Thursday, September 29, 2016

Postcard from Victoria - Pets, Repairs and Airbnb

If you've been paying attention to renting news this year you'll have seen a number of court and tribunal decisions about renting in Victoria getting quite a lot of attention. Here's our roundup of the decisions and what they mean for us here in New South Wales.
Okay, not that Victoria.


In great news for pet lovers, the Victoria Civil and Administrative Tribunal ruled that apartment blocks cannot have a blanket ban against pets. If there is a good reason to disallow a particular pet (keeping an elephant in a studio, for instance) then it is still open for the body corporate to refuse the pet.
As the Tenants' Union of Victoria said: "A blanket ban that says you're not even allowed to own a goldfish is clearly ridiculous."

What it means for us:
Some of the legal working in Victoria's strata legislation and ours is quite similar, so it is possible that similar blanket bans here are not legal. However, we wouldn't recommend running out to bring home a new pet just yet. Even if strata cannot block you, which is still a very big if, your landlord remains the biggest barrier between you and your new best friend. We've written about that side of things quite a lot on here.


Victorian tenants now have the ability to force a landlord to carry out repairs, even if they knew they were moving into a property that wasn't in good repair. Often tenants with little choice are forced to accept substandard accommodation - this decision gives them a little more power. As Victorian Legal Aid's Dan Nicholson said, "Ms Shields had little bargaining power in the market and was desperate to put a roof over her head... no one in Victoria should live in the conditions that Vikki Shields did for five years."
Renovator's delight... Full of character!

What it means for us:
NSW landlords already had the obligation that Victorian landlords now do - the obligation to both provide and maintain the premises in a reasonable state of repair and fit for habitation. There is no validity to the claim some landlords make that you take a property as is.
However, many tenants still live with repairs issues, often for the whole of their tenancy, so what gives?
The reason is fairly simple - many tenants know that a landlord holds a trump card over them. In NSW, as well as in Victoria, landlords can force you to leave without a good reason. In fact without any reason at all, which means that if you push too hard for repairs (and sometimes too hard is not very hard at all!) they can avoid the issue by forcing you to leave. Even being in a lease is no protection if its ending anytime soon. In the meantime, they still haven't fixed the leak keeping you up at night.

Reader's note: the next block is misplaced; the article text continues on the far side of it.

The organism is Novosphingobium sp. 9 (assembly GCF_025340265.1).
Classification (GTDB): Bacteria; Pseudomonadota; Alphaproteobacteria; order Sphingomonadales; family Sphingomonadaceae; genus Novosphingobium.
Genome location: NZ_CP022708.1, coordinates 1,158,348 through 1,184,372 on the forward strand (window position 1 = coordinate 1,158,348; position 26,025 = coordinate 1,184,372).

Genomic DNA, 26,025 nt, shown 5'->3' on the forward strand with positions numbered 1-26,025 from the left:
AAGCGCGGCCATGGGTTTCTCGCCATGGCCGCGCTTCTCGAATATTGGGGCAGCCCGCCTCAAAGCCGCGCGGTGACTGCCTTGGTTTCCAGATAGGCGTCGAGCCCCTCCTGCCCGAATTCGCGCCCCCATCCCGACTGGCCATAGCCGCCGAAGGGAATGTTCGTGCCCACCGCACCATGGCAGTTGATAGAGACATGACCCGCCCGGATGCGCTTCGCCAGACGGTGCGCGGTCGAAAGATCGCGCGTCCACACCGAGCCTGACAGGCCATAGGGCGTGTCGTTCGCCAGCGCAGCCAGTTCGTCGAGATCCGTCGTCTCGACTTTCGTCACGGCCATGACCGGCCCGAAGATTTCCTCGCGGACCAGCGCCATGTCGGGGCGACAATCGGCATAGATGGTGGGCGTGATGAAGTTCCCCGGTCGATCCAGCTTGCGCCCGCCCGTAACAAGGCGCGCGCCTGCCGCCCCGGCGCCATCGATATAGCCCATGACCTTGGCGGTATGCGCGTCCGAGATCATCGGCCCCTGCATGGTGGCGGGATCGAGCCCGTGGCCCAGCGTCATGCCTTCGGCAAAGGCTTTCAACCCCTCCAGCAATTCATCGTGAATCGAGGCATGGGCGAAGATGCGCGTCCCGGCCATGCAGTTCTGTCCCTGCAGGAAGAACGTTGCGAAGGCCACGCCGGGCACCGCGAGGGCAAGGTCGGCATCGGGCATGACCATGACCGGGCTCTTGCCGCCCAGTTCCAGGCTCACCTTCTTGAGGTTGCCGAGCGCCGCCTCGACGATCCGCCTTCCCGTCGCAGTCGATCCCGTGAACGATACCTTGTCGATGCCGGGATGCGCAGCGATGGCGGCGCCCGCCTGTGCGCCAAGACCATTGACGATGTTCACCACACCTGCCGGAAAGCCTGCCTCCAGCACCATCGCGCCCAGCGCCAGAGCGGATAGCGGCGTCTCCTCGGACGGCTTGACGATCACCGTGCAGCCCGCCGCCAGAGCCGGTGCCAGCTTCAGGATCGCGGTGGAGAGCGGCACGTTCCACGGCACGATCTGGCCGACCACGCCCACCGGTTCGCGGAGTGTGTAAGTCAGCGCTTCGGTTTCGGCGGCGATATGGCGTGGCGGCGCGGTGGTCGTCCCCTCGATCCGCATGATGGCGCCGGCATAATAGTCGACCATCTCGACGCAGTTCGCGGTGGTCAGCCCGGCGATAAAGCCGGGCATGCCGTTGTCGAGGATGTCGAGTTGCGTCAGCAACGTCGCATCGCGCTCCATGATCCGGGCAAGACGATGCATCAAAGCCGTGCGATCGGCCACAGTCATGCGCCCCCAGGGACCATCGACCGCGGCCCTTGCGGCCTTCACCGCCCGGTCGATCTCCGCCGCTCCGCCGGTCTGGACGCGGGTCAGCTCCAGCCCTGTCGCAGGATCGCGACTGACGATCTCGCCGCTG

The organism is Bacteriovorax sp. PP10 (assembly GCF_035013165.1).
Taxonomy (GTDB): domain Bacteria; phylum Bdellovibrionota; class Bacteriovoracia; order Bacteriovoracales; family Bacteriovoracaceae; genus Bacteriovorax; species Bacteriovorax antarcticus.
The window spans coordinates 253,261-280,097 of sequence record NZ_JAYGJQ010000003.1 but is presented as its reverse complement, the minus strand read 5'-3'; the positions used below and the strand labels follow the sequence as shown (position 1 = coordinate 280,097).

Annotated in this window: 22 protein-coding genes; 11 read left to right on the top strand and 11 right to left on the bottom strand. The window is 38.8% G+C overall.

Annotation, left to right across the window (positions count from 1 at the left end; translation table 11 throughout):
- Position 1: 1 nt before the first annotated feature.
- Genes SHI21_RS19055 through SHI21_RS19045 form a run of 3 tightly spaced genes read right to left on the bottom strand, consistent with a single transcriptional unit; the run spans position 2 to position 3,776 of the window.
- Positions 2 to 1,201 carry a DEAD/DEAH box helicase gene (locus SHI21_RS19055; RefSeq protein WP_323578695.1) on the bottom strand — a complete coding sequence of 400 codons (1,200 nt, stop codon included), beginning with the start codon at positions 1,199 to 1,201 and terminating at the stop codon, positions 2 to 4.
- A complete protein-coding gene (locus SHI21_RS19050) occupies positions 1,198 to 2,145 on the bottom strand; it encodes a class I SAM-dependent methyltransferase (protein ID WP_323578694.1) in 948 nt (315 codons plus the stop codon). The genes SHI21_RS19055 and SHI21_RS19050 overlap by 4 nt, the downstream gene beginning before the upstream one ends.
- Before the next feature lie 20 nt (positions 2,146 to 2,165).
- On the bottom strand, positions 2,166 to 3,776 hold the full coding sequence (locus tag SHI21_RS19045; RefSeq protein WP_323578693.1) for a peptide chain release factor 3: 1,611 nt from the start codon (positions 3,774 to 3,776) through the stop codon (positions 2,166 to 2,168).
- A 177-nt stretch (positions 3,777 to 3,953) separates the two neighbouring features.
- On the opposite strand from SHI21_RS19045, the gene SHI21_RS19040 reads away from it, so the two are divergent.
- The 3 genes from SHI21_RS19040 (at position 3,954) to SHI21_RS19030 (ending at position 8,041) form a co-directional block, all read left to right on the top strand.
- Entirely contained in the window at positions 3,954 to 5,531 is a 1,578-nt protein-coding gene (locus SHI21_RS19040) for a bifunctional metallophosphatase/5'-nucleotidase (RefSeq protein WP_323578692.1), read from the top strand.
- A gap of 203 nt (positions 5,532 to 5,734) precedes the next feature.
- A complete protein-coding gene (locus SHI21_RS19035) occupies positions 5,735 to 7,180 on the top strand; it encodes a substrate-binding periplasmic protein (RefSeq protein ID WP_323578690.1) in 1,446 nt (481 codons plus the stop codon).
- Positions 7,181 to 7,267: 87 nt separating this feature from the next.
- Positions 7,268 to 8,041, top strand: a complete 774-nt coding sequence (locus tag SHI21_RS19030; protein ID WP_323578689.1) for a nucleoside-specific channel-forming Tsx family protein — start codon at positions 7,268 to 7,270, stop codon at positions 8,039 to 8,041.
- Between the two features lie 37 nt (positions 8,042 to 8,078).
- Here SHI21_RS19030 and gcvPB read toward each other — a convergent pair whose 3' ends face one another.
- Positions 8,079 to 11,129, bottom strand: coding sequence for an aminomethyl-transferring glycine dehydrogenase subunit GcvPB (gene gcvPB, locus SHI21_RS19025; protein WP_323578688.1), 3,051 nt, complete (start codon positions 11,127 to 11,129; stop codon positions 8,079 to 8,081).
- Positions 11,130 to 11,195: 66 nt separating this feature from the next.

Ms Shields in Victoria had little bargaining power and many tenants in NSW feel the same way, with good reason.


There is a lot to talk about with Airbnb, and we'll be doing more over the next few months. Right now, we'll just focus on the two cases this year concerning Airbnb in Victoria. The first, ultimately decided that a tenant is subletting (and therefore in breach of the agreement) if they vacate the premises while the short term guest stays, even if its only for a short period.
The second, determined that the owners corporation of an apartment building cannot have a blanket ban on Airbnb style lets.
'Rent Street' Millers Point

What it means for us:
It is not clear yet what the two rulings mean for NSW residents. We agree with our colleagues in Victoria who said "Tenants should have the right to utilise the property as they wish, so long as they are upholding their responsibilities as a tenant.” However, knowing what those responsibilities are can get a little muddy.
A fairly perverse outcome of deciding that a two or three night stay constitutes a lease is that, much to the chagrin of many currently gleeful property owners, Airbnb guests could potentially claim full tenancy rights under the Residential Tenancies Act. Our Act contains an exclusion for holidayers, but not (for instance) for workers on a short trip.
The inability to have a blanket ruling against Airbnb largely affects the building owners more than tenants, and as it rests upon the particular workings of the strata legislation in Victoria, it may not apply here. If it does, tenants will still need to deal with the issue of whether or not they are subletting and need their landlords permission.

Keeping an eye on what happens in other jurisdictions is often very useful for our own state, but when you read articles in the paper remember that not all states in Australia are the same!

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